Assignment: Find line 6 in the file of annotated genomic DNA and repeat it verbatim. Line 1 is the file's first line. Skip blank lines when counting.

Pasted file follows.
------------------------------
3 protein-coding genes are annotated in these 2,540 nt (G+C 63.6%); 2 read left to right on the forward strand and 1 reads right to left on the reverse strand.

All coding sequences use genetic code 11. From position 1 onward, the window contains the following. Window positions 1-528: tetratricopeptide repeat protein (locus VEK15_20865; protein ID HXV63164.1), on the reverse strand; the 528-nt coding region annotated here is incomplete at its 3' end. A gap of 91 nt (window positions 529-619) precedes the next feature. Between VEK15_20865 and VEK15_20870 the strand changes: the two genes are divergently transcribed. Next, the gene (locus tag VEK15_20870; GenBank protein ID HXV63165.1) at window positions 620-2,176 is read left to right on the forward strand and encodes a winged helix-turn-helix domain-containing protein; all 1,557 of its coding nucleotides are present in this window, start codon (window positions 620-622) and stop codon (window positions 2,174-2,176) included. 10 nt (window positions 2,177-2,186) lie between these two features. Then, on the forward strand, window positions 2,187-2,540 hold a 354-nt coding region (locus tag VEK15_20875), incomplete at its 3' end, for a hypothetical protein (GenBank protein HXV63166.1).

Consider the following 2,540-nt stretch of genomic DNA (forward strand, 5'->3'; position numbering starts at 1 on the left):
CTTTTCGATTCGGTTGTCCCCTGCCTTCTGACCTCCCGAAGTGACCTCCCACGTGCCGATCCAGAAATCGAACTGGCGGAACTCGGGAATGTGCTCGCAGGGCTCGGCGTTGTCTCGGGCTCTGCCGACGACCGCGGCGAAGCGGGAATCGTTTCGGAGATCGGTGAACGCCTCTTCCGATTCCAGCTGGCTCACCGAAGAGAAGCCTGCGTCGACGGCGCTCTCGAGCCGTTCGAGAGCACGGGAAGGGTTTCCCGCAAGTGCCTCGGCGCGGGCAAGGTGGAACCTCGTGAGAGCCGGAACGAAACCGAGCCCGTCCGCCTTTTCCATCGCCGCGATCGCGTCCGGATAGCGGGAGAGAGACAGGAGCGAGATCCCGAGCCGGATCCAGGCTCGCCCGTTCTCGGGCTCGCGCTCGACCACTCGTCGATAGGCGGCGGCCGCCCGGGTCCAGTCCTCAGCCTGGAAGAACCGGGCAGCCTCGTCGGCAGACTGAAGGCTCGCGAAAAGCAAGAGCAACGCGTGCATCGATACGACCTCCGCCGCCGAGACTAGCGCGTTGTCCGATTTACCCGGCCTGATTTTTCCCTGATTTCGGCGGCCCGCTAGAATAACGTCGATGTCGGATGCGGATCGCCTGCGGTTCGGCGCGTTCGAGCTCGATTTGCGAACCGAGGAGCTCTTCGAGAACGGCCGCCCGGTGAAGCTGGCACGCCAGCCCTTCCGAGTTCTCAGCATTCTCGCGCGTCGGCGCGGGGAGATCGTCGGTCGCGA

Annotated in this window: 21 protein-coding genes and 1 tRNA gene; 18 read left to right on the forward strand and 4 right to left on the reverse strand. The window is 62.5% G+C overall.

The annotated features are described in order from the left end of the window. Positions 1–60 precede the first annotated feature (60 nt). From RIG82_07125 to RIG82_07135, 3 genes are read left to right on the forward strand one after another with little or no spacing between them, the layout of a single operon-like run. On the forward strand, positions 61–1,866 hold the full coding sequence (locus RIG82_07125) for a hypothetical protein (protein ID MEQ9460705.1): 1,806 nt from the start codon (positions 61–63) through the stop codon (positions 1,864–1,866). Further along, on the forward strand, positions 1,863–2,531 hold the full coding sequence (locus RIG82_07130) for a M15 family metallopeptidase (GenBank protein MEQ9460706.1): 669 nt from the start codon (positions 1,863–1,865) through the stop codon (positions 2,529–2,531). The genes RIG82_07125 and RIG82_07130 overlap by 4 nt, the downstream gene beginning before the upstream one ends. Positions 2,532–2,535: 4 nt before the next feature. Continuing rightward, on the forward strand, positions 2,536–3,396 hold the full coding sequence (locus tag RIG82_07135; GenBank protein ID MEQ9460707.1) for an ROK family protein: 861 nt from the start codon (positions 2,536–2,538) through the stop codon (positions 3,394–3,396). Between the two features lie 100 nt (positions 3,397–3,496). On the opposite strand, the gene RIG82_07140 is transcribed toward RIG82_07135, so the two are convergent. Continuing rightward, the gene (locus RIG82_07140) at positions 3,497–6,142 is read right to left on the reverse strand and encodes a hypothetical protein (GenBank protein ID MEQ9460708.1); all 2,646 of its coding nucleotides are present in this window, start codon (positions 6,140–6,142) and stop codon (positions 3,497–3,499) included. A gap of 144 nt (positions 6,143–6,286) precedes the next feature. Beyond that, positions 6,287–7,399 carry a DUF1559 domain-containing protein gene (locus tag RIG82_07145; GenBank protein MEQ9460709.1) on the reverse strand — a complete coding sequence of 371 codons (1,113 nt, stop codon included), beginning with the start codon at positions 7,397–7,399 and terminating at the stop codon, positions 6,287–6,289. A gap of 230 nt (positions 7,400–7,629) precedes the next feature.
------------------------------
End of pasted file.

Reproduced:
The annotated features are described in order from the left end of the window. Positions 1–60 precede the first annotated feature (60 nt). From RIG82_07125 to RIG82_07135, 3 genes are read left to right on the forward strand one after another with little or no spacing between them, the layout of a single operon-like run. On the forward strand, positions 61–1,866 hold the full coding sequence (locus RIG82_07125) for a hypothetical protein (protein ID MEQ9460705.1): 1,806 nt from the start codon (positions 61–63) through the stop codon (positions 1,864–1,866). Further along, on the forward strand, positions 1,863–2,531 hold the full coding sequence (locus RIG82_07130) for a M15 family metallopeptidase (GenBank protein MEQ9460706.1): 669 nt from the start codon (positions 1,863–1,865) through the stop codon (positions 2,529–2,531). The genes RIG82_07125 and RIG82_07130 overlap by 4 nt, the downstream gene beginning before the upstream one ends. Positions 2,532–2,535: 4 nt before the next feature. Continuing rightward, on the forward strand, positions 2,536–3,396 hold the full coding sequence (locus tag RIG82_07135; GenBank protein ID MEQ9460707.1) for an ROK family protein: 861 nt from the start codon (positions 2,536–2,538) through the stop codon (positions 3,394–3,396). Between the two features lie 100 nt (positions 3,397–3,496). On the opposite strand, the gene RIG82_07140 is transcribed toward RIG82_07135, so the two are convergent. Continuing rightward, the gene (locus RIG82_07140) at positions 3,497–6,142 is read right to left on the reverse strand and encodes a hypothetical protein (GenBank protein ID MEQ9460708.1); all 2,646 of its coding nucleotides are present in this window, start codon (positions 6,140–6,142) and stop codon (positions 3,497–3,499) included. A gap of 144 nt (positions 6,143–6,286) precedes the next feature. Beyond that, positions 6,287–7,399 carry a DUF1559 domain-containing protein gene (locus tag RIG82_07145; GenBank protein MEQ9460709.1) on the reverse strand — a complete coding sequence of 371 codons (1,113 nt, stop codon included), beginning with the start codon at positions 7,397–7,399 and terminating at the stop codon, positions 6,287–6,289. A gap of 230 nt (positions 7,400–7,629) precedes the next feature.